Michael Gove thinks it’s all over – and it probably is – but that pesky ‘democracy’ bit still has to be overcome!
If a week is supposedly (and famously) a long time in politics, then 128 days is…well, a very, very long time.
Finally…finally…finally…to considerable interest, some enthusiasm, some apathy and some cynicism, a Programme for Government has been agreed between Fianna Fáil, Fine Gael and the Green Party.
And while each party’s grassroots (members) have to approve the deal – that’s the pesky democracy bit – it does look as if political obituaries of Fianna Fáil leader Micheál Martin will need to be rewritten.
Martin is facing some opposition to the deal within his own party, and certainly the Green Party membership could vote either way – but the FF leader still looks very likely to be the next Taoiseach. Hence the congratulations already issued in the House of Commons by the silver-tongued Michael Gove, who sent good wishes across the Irish Sea to “Taoiseach-elect Micheál Martin”.
If, as he’s expected to, Martin gets across the line, he will have successfully avoided those pages in the history books which were being reserved for him under the heading ‘First FF leader never to be Taoiseach’.
If the new Coalition gets the…er, green light, then we’re into historic ‘Revolving Taoiseach’ mode. And once you start revolving Taoisigh, you get used to it (I imagine). So, it’s an intriguing new future; Martin in the top job until the end of 2022, then the second coming of Leo (Varadkar taking over for two and a half more years).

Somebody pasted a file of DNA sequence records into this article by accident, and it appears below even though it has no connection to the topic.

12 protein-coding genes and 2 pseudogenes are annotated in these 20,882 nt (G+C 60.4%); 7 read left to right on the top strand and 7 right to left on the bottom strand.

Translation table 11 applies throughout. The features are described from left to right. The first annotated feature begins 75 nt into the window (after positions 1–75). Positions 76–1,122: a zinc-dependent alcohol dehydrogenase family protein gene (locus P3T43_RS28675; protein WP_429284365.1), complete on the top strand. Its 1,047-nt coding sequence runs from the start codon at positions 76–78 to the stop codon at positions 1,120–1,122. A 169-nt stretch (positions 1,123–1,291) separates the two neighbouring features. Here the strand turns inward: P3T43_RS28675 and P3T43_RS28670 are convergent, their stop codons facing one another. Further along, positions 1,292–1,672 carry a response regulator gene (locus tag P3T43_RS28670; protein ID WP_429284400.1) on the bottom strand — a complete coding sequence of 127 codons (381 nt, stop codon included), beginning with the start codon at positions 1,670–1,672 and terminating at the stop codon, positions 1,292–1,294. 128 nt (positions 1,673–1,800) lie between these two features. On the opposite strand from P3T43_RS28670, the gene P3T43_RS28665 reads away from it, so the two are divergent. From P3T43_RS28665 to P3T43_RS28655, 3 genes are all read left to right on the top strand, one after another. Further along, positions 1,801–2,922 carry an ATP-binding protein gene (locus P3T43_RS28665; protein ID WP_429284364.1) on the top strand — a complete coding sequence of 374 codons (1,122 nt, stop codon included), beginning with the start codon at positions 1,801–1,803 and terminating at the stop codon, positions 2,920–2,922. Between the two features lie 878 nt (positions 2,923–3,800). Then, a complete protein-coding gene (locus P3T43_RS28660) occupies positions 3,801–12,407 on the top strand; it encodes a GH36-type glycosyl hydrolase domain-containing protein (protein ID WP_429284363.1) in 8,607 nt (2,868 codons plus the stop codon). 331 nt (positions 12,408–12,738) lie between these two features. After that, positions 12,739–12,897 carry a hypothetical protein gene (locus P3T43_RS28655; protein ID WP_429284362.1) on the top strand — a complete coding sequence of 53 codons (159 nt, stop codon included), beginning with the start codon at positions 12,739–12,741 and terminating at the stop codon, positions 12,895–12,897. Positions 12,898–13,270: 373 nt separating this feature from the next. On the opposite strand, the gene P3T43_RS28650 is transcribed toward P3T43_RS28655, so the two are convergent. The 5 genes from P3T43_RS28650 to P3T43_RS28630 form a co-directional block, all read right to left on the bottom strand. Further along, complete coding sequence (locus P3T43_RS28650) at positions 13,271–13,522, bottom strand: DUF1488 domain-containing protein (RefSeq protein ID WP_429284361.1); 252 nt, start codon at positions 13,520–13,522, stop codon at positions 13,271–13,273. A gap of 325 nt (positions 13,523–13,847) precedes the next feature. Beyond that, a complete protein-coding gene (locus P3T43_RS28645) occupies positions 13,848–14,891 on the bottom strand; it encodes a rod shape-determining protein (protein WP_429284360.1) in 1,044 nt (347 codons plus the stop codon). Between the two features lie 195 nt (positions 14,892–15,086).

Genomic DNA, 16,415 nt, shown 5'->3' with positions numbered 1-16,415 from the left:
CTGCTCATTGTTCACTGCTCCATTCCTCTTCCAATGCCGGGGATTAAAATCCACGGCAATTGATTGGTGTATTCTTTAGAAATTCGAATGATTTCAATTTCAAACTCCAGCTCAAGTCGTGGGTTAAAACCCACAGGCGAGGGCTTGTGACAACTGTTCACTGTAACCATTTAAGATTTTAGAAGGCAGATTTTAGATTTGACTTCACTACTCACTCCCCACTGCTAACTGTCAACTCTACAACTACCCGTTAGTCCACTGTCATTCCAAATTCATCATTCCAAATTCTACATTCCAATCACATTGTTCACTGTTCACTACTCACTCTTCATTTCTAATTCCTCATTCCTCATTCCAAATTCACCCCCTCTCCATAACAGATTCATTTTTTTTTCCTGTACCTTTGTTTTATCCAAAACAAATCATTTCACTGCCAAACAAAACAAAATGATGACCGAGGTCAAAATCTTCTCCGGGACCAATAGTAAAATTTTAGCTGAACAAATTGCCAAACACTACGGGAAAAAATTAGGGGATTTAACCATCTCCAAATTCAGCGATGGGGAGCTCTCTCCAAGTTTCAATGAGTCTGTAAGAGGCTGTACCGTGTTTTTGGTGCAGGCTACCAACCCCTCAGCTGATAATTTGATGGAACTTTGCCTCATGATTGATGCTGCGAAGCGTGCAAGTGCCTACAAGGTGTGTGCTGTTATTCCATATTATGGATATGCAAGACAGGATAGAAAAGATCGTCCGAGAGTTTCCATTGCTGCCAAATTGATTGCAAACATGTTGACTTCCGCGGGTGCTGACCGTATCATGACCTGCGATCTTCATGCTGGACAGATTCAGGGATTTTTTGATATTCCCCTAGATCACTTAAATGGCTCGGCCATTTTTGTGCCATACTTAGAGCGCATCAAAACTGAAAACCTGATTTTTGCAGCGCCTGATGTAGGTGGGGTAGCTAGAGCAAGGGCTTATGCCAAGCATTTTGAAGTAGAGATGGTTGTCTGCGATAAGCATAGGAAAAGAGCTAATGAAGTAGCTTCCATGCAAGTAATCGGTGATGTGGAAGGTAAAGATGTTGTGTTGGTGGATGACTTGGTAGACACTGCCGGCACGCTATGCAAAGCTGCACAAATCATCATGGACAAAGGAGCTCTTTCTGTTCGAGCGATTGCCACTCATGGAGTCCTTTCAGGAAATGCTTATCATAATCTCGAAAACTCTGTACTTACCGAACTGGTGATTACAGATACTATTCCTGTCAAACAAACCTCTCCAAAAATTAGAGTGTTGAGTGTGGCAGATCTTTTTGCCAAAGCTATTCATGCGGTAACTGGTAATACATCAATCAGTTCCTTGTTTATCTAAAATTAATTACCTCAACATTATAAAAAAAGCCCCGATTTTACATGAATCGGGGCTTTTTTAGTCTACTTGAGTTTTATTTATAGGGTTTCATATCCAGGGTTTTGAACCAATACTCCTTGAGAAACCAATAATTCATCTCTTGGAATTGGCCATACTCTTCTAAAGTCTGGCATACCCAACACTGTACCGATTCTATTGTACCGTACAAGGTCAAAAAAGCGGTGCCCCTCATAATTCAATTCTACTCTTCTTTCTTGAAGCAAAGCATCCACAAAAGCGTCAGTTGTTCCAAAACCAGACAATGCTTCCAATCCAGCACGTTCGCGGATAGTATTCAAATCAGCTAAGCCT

There is some irony in the fact that Martin is taking over at a time when his party is languishing in the polls, while Varadkar is stepping down when he’s just burst the poll-ometer (75% rating in an Irish Times poll, FG flying too).
Fine Gael and Fianna Fáil grassroots will endorse the deal, although there are rumblings of discontent in FF particularly. Amongst those opposing any love-in with Fine Gael is Roscommon councillor, Orla Leyden.
If the new Coalition gets over the line, Senator Eugene Murphy will suddenly find himself as the only Government Oireachtas member who is based in Co. Roscommon (Deputy Frank Feighan of FG now represents the sprawling Sligo/Leitrim constituency, which takes in part of North Roscommon).
Meanwhile, as matters stand (and a week is a long time in…you know the rest) our high profile Independent TDs Michael Fitzmaurice and Denis Naughten appear to be out of the ‘Government equation’. Of course that could change. Both men were involved in Government formation talks, but not in actual Programme for Government talks! They are both understood to be studying the latter document as we speak – that’s 140 pages or so, just over one for every day of the tortuously long negotiation process.
First-time TD Claire Kerrane (Sinn Féin) looks set for opposition, which is not a bad place to be just now. She is likely to be sharing those benches with Fitzmaurice and Naughten, with Murphy wearing the Govt. jersey in the Senate, and it’s anyone’s guess how that landscape will impact on the political dynamic here in Roscommon/Galway.
But if the Greens vote to scupper the deal, while Sinn Féin are still unlikely to get a “We’ve had a cancellation” call, Deputies Fitzmaurice and Naughten could very quickly come back into play and find that FF & FG want to speak to them again!
Another election cannot be ruled out, but pragmatism is almost certain to prevail. The Greens are likely to come on board. Micheál Martin can probably start looking for Louis Copeland’s number.